IR35 is a term used to denote United Kingdom tax legislation designed to tax "disguised employment" at a rate similar to employment. In this context, "disguised employees" means workers who receive payments from a client via an intermediary and whose relationship with their client is such that had they been paid directly they would be employees of the client. Before IR35 was introduced workers who owned their own companies were allowed to receive payments from clients direct to the company and to use the company revenue as would any small company. Company profits could be distributed as dividends, which are not subject to National Insurance payments. Workers could also save tax by splitting ownership of the company with family members in order to place income in lower tax bands. (This latter practice came under separate, ultimately unsuccessful attack in 2007, see S660A.)

Background and contents

In 1999, as part of that year’s Budget, the UK’s Chancellor of the Exchequer, Gordon Brown, announced that measures would be introduced to counter tax avoidance by the use of so-called personal service companies. Properly known as the “intermediaries legislation”, it is more commonly referred to by the number of the [ press release] in which it was announced, IR35. It came into force throughout the UK in April 2000. Although it was part of that year's Finance Act and was not law at the start of the Financial Year, the Act backdated its commencement to April 6th 2000. The legislation has been consolidated in the Income Tax (Earnings and Pensions) Act 2003 and in the Statutory Instrument Social Security Contributions (Intermediaries) Regulations 2000, SI 2000/727.

Historically, it had been advantageous for the owners of a small company to take all of their wages in one month, thereby only incurring NI contributions once (up to the monthly ceiling) instead of suffering that burden every month. This ploy had been circumvented some years prior to the introduction of IR35 by imposing NI on the "total" annual income of directors as if it were spread over the year, even if only paid by one payment. The increased usage of dividend payments instead of wages was partly a reaction to this change. An additional sense of grievance felt by those who were driven to incorporate, for whatever reason, was the large disparity between the National Insurance burden on companies and employees (>20% if the employer's contribution is included) and that imposed on the self-employed.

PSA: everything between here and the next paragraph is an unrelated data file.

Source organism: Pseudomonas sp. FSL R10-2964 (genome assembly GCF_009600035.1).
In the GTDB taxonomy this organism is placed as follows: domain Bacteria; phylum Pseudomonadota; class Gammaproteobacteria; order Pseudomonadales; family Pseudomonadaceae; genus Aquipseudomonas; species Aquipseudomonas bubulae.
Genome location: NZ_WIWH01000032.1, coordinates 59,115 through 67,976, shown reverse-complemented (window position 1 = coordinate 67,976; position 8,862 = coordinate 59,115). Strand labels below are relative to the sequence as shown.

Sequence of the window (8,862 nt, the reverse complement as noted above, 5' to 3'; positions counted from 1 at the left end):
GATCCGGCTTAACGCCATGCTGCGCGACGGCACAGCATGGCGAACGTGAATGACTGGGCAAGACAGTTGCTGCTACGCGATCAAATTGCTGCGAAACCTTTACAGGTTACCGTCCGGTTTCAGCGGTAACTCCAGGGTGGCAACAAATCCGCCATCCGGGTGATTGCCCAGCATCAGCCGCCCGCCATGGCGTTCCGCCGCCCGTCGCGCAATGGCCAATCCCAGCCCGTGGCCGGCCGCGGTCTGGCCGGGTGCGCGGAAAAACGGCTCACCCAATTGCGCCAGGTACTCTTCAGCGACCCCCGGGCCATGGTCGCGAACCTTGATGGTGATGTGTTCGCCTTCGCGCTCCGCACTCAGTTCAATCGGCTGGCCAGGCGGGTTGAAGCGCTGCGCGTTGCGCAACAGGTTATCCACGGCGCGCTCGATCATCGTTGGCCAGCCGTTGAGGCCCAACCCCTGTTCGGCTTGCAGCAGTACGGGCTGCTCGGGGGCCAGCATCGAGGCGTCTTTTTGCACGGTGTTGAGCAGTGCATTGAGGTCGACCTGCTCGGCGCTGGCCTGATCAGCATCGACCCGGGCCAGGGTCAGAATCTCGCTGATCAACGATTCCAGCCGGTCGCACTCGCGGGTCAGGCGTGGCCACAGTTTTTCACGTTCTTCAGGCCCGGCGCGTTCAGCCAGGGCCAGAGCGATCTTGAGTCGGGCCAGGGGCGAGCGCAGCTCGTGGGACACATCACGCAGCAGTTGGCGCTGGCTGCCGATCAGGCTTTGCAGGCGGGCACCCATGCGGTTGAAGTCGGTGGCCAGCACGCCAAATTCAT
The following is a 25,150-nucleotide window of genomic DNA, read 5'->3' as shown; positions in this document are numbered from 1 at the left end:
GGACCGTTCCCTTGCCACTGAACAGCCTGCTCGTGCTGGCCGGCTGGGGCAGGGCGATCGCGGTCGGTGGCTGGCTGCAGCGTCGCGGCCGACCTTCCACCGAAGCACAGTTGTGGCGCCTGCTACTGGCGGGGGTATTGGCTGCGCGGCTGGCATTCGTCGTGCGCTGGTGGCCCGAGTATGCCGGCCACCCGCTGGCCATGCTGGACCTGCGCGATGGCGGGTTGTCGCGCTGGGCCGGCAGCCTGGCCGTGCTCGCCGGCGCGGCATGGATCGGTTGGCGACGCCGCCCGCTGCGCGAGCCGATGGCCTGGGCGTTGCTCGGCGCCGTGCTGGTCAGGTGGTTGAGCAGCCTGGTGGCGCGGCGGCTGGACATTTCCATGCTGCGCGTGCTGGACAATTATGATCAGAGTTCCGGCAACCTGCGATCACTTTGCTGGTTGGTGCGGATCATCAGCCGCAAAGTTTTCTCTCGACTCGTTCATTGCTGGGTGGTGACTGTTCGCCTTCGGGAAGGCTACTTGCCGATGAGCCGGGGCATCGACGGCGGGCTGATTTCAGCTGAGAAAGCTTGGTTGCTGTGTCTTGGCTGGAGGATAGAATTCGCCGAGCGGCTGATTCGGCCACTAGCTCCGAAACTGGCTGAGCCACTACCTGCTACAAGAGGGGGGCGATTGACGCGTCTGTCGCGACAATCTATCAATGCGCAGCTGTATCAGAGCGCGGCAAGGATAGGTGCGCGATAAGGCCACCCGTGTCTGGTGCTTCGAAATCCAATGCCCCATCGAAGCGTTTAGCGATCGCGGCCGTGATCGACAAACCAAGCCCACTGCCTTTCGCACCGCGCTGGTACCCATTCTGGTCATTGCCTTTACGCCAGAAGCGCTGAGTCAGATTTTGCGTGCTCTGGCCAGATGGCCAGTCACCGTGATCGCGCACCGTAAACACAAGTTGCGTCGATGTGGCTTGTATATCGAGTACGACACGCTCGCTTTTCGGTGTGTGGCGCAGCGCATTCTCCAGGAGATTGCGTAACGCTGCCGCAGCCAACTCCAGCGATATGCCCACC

The stated aim of the measure was to prevent workers from setting up limited companies via which they would work effectively as employees, but saving on tax. The so-called “Friday to Monday” scenario, that it was possible for a worker to leave a job on Friday and return on Monday to be doing the same work for the same company, but, as a contractor via their own limited company paying a lot less tax, was cited in the [ press release] as the anomaly being corrected. In such a scenario, HM Revenue and Customs would be allowed to “look through” the contractual arrangement between the worker’s company and the client company and to formulate a “hypothetical contract” which showed that the worker was a “disguised employee”. The fee paid to the worker’s company would then be taxed as a salary. Normal employment status rules should be applied when considering IR35 status and the view of HM Revenue and Customs can be successfully challenged. "See also:" Umbrella company


The main arguments adduced in favour of IR35 are [IR35: Press Release dated 9 March 1999 from HMRC] [Press Release dated 23 September 1999 by the Chancellor] [Press Release 14/00 from HMRC] :
* There are clearly cases of Friday to Monday which are obviously tax dodges.
* That it is unfair that two workers performing the same tasks should be taxed differently, when there is no real difference between their circumstances.
* That the lower taxation applied to large companies should not be available to small companies, which are in reality one person as income earner (and perhaps a wife/husband handling the paperwork).


IR35 has been bitterly criticised. The main criticisms are [Details of Criticisms: An Introduction to IR35 and PCG Policy Briefing from the PCG] :
* Its complexity its harmful impact on many small companies which exist for reasons other than tax avoidance or evasion. These include many companies owned by IT professionals, who often have many short-term contracts rather than one steady employment.
* That its effects extend far beyond the Friday to Monday scenario envisaged in the original press release.
* That it is unclear whether IR35 applies to an individual contract or not, and the Revenue will not give an opinion until the contract has been signed. As their ruling can imply significant extra taxation, this means that payment negotiations have to be made in ignorance of the taxation costs involved.
* That it is unjust that workers in small family businesses should be taxed as if they were employed by their clients, yet not receive any of the legal, state and other benefits received by "normal" employees.


It is hard to judge the effectiveness of the legislation. The Revenue do not publish any figures. The Professional Contractors Group claims 1462 wins to 6 losses in appeals for IR35 and S660A together [ [ Professional Contractors Group - Home ] ] , however this only applies to its own members and may not be typical of the wider picture.


External links

* [ HMRC (British government) IR35 Site]
* [ Professional Contractors Group]

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